Conflicts of Interest

All authors declare that they have no conflict of interest.


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Table 1. Means, standard deviations and bivariate Pearson’s correlation matrix for variables of interest (n = 201 with five imputations).
Table 1. Means, standard deviations and bivariate Pearson’s correlation matrix for variables of interest (n = 201 with five imputations).
VariablesMeanSD †Skewness †Kurtosis †123456789
Extraversion25.1856.434−0.3400.047−0.176 *1
Openness to experience28.6786.6990.097−0.2350.269 **0.187 **1
Agreeableness30.7356.656−0.413−0.022−0.0860.191 **0.175*1
Conscientiousness26.9678.990−0.185−0.306−0.217 **0.296 **0.1180.342 **1
Perceived burdensomeness23.37510.1200.009−0.9660.283**−0.179 *−0.083−0.081−0.0881
Thwarted belongingness40.02010.661−0.164−0.3040.233 **−0.292 **−0.132−0.198 **−0.1090.380 **1
Acquired capability for suicide29.8986.6960.149−0.100−0.089−0.103−0.019−0.0340.189 **0.143 *0.1001
Suicidal ideation14.7078.134−0.268−0.7790.322 **−0.358 **−0.038−0.167 *−0.0990.453 **0.369 **0.251 **1
Note: * p-values significant at the 0.05 threshold; ** p-values significant at the 0.01 threshold; † computed with the original data, i.e., n = 200 (except for suicidal ideation, n = 201). The standard error was 0.172 for skewness and 0.342 for kurtosis.
Table 2. Estimated unstandardized (with standard errors) and standardized parameters for the regression weights, as well as fit indices, for the two models with PB and TB as mediators in the relationship between FFM variables and SI.
Table 2. Estimated unstandardized (with standard errors) and standardized parameters for the regression weights, as well as fit indices, for the two models with PB and TB as mediators in the relationship between FFM variables and SI.
Model 1, fit indices: χ2 = 65.241, df = 9, p < 0.001, CFI = 0.609, RMSEA = 0.177 90% CI (0.138–0.219)
Parameter estimatesUnstandardized βStandardized βp-value
N to PB0.345 (0.091)0.256<0.001
E to PB−0.221 (0.106)−0.1410.038
E to TB−0.437 (0.111)−0.266<0.001
A to TB−0.237 (0.108)−0.1490.027
PB to SI0.294 (0.050)0.375<0.001
TB to SI0.175 (0.047)0.235<0.001
N to SI (indirect)0.1010.096N/A
E to SI (indirect)−0.141−0.115N/A
A to SI (indirect)−0.041−0.035N/A
Model 2, fit indices: χ2 = 42.551, df = 6, p < 0.001, CFI = 0.747, RMSEA = 0.175 90% CI (0.127–0.226)
Parameter estimatesUnstandardized βStandardized βp-value
N to PB0.342 (0.092)0.254<0.001
E to PB−0.215 (0.106)−0.1370.043
E to TB−0.437 (0.111)−0.266<0.001
A to TB−0.238 (0.108)−0.1500.027
PB to SI0.250 (0.049)0.321<0.001
TB to SI0.104 (0.047)0.1400.027
N to SI0.181 (0.065)0.1720.006
E to SI−0.278 (0.077)−0.229<0.001
A to SI−0.068 (0.072)−0.0580.342
N to SI (indirect)0.0850.081N/A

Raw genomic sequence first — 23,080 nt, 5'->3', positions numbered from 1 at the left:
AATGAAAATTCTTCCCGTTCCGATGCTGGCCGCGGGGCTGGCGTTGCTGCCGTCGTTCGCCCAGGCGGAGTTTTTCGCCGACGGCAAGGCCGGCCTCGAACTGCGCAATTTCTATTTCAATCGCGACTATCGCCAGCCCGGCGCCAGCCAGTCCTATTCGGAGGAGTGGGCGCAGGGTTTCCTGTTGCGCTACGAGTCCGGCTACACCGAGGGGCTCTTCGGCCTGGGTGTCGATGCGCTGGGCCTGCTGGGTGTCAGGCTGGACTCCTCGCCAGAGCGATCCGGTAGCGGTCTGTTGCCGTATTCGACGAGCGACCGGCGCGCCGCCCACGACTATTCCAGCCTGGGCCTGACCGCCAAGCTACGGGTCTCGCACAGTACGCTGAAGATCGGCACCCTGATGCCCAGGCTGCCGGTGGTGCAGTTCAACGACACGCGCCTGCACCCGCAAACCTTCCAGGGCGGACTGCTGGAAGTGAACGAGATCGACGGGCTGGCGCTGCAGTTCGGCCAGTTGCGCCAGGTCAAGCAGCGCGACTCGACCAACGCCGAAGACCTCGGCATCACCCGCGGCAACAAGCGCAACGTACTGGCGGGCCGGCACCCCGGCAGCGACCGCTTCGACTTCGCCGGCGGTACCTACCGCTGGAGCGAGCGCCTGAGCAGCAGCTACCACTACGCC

E to SI (indirect)−0.099−0.081N/A
A to SI (indirect)−0.025−0.021N/A
Note: Standard errors and p-values not available for indirect pathway estimates due to missing values. In bold, effects significant at the 0.05 threshold.
Table 3. Estimated unstandardized (with standard errors) and standardized parameters for the regression weights, as well as fit indices, for the two models with AC as mediator in the relationship between FFM variables and SI.
Table 3. Estimated unstandardized (with standard errors) and standardized parameters for the regression weights, as well as fit indices, for the two models with AC as mediator in the relationship between FFM variables and SI.
Model 3, fit indices: χ2 = 142.311, df = 15, p < 0.001, CFI = 0.111, RMSEA = 0.206 90% CI (0.176–0.238)
Parameter estimatesUnstandardized βStandardized βp-value
N to AC−0.069 (0.061)−0.0760.257
E to AC−0.185 (0.071)−0.1740.009
O to AC0.024 (0.068)0.0240.725
A to AC−0.098 (0.069)−0.0950.155
C to AC0.191 (0.051)0.251<0.001
AC to SI0.306 (0.082)0.257<0.001
N to SI (indirect)−0.021−0.019N/A
E to SI (indirect)−0.057−0.045N/A
O to SI (indirect)0.0070.006N/A
A to SI (indirect)−0.030−0.024N/A
C to SI (indirect)0.0580.064N/A
Model 4, fit indices: χ2 = 92.562, df = 10, p < 0.001, CFI = 0.423, RMSEA = 0.203 90% CI (0.166–0.242)
Parameter estimatesUnstandardized βStandardized βp-value
N to AC−0.068 (0.061)−0.0750.266
E to AC−0.185 (0.071)−0.1750.009
O to AC0.023 (0.068)0.0230.731
A to AC−0.098 (0.069)−0.0960.153
C to AC0.191 (0.051)0.252<0.001
AC to SI0.293 (0.077)0.247<0.001
N to SI0.349 (0.066)0.322<0.001
E to SI−0.327 (0.078)−0.260<0.001
O to SI−0.071 (0.074)−0.0590.336
A to SI−0.100 (0.074)−0.0820.179
C to SI0.034 (0.057)0.0380.548
N to SI (indirect)−0.020−0.018N/A
E to SI (indirect)−0.054−0.043N/A
O to SI (indirect)0.0070.006N/A
A to SI (indirect)−0.029−0.024N/A
C to SI (indirect)0.0560.062N/A
Note: Standard errors and p-values not available for indirect pathway estimates due to missing values. In bold, effects significant at the 0.05 threshold.
Table 4. Estimated unstandardized (with standard errors) and standardized parameters for the regression weights, as well as fit indices, for a model with PB and TB (model 5) and a model with AC (model 6) as mediators in the relationship between FFM variables and SI.
Table 4. Estimated unstandardized (with standard errors) and standardized parameters for the regression weights, as well as fit indices, for a model with PB and TB (model 5) and a model with AC (model 6) as mediators in the relationship between FFM variables and SI.
Model 5, fit indices: χ2 = 60.073, df = 7, p < 0.001, CFI = 0.681, RMSEA = 0.195 90% CI (0.151–0.242)
Parameter estimatesUnstandardized βStandardized βp-value
N to PB0.442 (0.091)0.321<0.001
O to PB−0.272 (0.101)−0.1770.007
E to TB−0.428 (0.110)−0.261<0.001
N to TB0.268 (0.095)0.1890.005
PB to SI0.250 (0.048)0.327<0.001
TB to SI0.110 (0.047)0.1480.020
N to SI0.181 (0.068)0.1720.008
E to SI−0.291 (0.068)−0.238<0.001
N to SI (indirect)0.1400.133N/A
E to SI (indirect)−0.047−0.039N/A
O to SI (indirect)−0.068−0.058N/A
Model 6, fit indices: χ2 = 31.452, df = 5, p < 0.001, CFI = 0.705, RMSEA = 0.163 90% CI (0.111–0.219)
Parameter estimatesUnstandardized βStandardized βp-value
E to AC−0.181 (0.071)−0.1720.011
C to AC0.180 (0.051)0.238<0.001
AC to SI0.302 (0.074)0.253<0.001
N to SI0.328 (0.066)−0.150<0.001
E to SI−0.350 (0.078)−0.278<0.001
E to SI (indirect)−0.055−0.043N/A
C to SI (indirect)0.0540.060N/A
Note: Standard errors and p-values not available for indirect pathway estimates due to missing values. In bold, effects significant at the 0.05 threshold.